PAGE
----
1 About 2 miles N. of Clarksville is a rock called by the Indians Nis-ka-yu-na. (probably meaning Council Rock.) where various tribes from the S. were accustomed to meet the Mohawks in council. In former days the rock was covered with hieroglyphics, but from its shaly nature all are now obliterated.
2 Among those who settled prior to the Revolutionary War were Wm. Cook, Daniel, Benjamin, and Reuben McCollum, Samuel and Andrew Wilson, Andrew Cochran, Andrew Cameron, and __Hall, all in the N. part of the town. They came from the N. of Ireland, but were mostly of Scotch descent. Among those who settled near the close of and after the war were Benjamin Gilbert, in the N. part, in 1780; Reuben Beals, in the S. part, in 1786; Wm. Compton, Bernard Temple, __Rice, Stephen and Thomas Pratt, Whitney Juvill, and Moses Rich, all of Mass. and Wm. Cook, from England, in 1787; __Dunham, Wm. Temple, and Daniel Moore, from New England in the S. part of the town, soon after. Hannah Hubbell taught the first school about 1790. Alexander McCollum and Andrew Cameron kept the first inns, and Benjamin Johnson the first store, in 1790. Mr. McCullum also built the first sawmill, before the (sentence not finished).
3 The census report 4 churches in town; 2 Bap., Presb., and M. E.

MILFORD -- was formed from Unadilla, Feb. 5, 1796, as "Suffrage." Its name was changed April 8, 1800. A part of Otego was taken off in 1830. It is an interior town, S. of the center of the co. The Susquehanna flows S. W. through the town, in a deep valley bordered by steep hillsides, and divides the surface into two distinct ridges. Crumhorn Mt., on the E. border, is 500 to 600 ft. above the valleys; and the W. hills are 300 to 400 ft. high. Crumhorn Lake, a body of water 3 mi. in circumference, lies upon the summit of Crumhorn Mt. The soil is a sandy and gravelly loam. Milford Center (Milford p.o.) contains 2 churches; pop. 250.1 Collierville and Portlandville are p. offices. The first settlement was made on the Susquehanna, about 1770, by a squatter named Carr. As the settlements made at the period were broken up by the border wars which followed, little or no progress was made until the close of the Revolution.2 The first religious services (Cong.) were held near Milford Village, in 1793, by Rev. __Reed, the first preacher. The census reports 6 churches.3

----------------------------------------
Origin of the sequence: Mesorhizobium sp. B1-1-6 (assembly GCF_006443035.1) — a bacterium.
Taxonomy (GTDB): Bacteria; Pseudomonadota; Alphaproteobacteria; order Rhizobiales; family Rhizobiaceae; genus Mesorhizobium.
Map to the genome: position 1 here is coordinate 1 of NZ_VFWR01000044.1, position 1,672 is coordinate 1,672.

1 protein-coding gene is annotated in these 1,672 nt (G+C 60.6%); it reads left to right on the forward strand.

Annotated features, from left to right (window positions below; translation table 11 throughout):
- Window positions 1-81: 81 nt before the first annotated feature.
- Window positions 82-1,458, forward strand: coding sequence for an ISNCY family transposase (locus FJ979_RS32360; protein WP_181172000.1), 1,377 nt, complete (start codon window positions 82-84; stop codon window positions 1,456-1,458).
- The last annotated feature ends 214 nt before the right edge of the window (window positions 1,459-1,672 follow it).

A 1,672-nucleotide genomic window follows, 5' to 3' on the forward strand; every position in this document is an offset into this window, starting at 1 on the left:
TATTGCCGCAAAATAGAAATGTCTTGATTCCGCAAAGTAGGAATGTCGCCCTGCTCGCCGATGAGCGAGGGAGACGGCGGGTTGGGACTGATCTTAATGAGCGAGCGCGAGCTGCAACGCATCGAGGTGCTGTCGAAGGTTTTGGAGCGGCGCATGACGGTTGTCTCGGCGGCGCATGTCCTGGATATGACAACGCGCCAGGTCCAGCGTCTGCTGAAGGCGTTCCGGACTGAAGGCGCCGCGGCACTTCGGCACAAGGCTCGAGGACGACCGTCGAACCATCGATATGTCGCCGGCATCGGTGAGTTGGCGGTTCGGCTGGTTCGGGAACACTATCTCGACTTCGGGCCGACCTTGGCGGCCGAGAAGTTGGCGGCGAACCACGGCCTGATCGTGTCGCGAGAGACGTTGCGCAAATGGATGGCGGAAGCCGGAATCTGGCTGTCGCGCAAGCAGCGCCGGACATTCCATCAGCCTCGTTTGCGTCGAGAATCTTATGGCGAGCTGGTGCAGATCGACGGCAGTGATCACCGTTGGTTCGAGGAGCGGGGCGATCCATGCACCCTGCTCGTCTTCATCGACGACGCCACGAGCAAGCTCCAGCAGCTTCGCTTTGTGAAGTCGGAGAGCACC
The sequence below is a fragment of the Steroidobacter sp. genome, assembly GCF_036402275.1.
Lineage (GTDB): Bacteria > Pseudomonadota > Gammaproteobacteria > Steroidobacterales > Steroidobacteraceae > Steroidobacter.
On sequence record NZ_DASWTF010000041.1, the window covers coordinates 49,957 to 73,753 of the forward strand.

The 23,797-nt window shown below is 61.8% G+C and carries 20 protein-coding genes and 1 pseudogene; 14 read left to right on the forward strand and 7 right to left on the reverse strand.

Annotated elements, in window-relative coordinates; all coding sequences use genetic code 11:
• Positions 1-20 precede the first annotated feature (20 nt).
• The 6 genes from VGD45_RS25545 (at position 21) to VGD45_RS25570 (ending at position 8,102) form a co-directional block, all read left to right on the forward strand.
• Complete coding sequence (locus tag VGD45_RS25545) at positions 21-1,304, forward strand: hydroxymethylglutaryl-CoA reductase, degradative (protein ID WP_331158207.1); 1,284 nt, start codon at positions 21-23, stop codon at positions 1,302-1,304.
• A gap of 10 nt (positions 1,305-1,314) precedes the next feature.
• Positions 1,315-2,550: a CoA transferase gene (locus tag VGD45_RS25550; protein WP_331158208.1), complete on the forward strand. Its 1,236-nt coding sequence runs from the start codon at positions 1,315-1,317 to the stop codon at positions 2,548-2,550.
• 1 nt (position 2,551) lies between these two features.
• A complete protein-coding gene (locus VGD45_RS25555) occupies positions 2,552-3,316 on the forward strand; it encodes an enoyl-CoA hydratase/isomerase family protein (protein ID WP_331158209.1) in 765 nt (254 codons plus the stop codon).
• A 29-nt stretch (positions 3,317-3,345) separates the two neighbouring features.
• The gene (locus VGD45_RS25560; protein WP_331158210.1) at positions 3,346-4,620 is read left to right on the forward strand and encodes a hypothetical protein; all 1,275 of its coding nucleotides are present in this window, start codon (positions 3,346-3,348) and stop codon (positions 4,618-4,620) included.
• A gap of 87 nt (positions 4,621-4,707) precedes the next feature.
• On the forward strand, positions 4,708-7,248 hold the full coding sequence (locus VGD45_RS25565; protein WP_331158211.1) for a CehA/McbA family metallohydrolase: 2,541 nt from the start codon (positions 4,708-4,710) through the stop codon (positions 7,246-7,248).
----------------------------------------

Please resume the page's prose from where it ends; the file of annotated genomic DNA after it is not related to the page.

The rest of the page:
1 Milford contains 2 tanneries and several manufactories.
2 Matthew Cully, from Cherry Valley, and George Mumford settled near Milford Center in 1783. Abraham and Jacob Beals, and a family named Ford, all from Mass., settled at and near Milford Village in 1784. Henry Scott, from Ireland, settled a little N. of the village in 1786. The first child born was David Beals, in Sept. 1786; the first marriage, that of James Brown and Rhoda Marvin, in 1788; and the first death, that of Mrs. Beals, about the same time. Increase Niles taught the first school, in 1790. Matthew Cully and Isaac Collier kept the first inn, below Milford Village, and Isaac Edson the first store, at the village, in 1794. The first gristmill was erected by David Cully, in 1788; and the first sawmill by Matthew Cully, in 1792-93.
3 2 M. E., Presb., Bap., Christian, and Friends.

MORRIS -- was formed from Butternuts, April 6, 1849. A part of Pittsfield was annexed in 1859. It lies upon the W. border of the co., S. of the center. Its surface is a hilly upland, divided into two principal ridges by Butternut Creek, which flows S. W. through near the center. The W. ridge terminates in a series of steep bluffs bordering upon Unadilla River, which forms the W. boundary of the town. The soil upon the uplands is composed of clay, gravel, and disintegrated slate, and in the valleys of gravelly loam. Louisville, (Morris p.o.,) on Butternut Creek, contains 4 churches, a cotton factory, 2 tanneries, a gristmill, and several other manufacturing establishments.1 Pop. about 500. Maple Grove is a p.o. The first settlement was made about 1770, by Andre Renouard, at Elm Grove.2 The first church (Bap.) was organized Aug. 28, 1793; Rev. John Lawton was the first preacher.3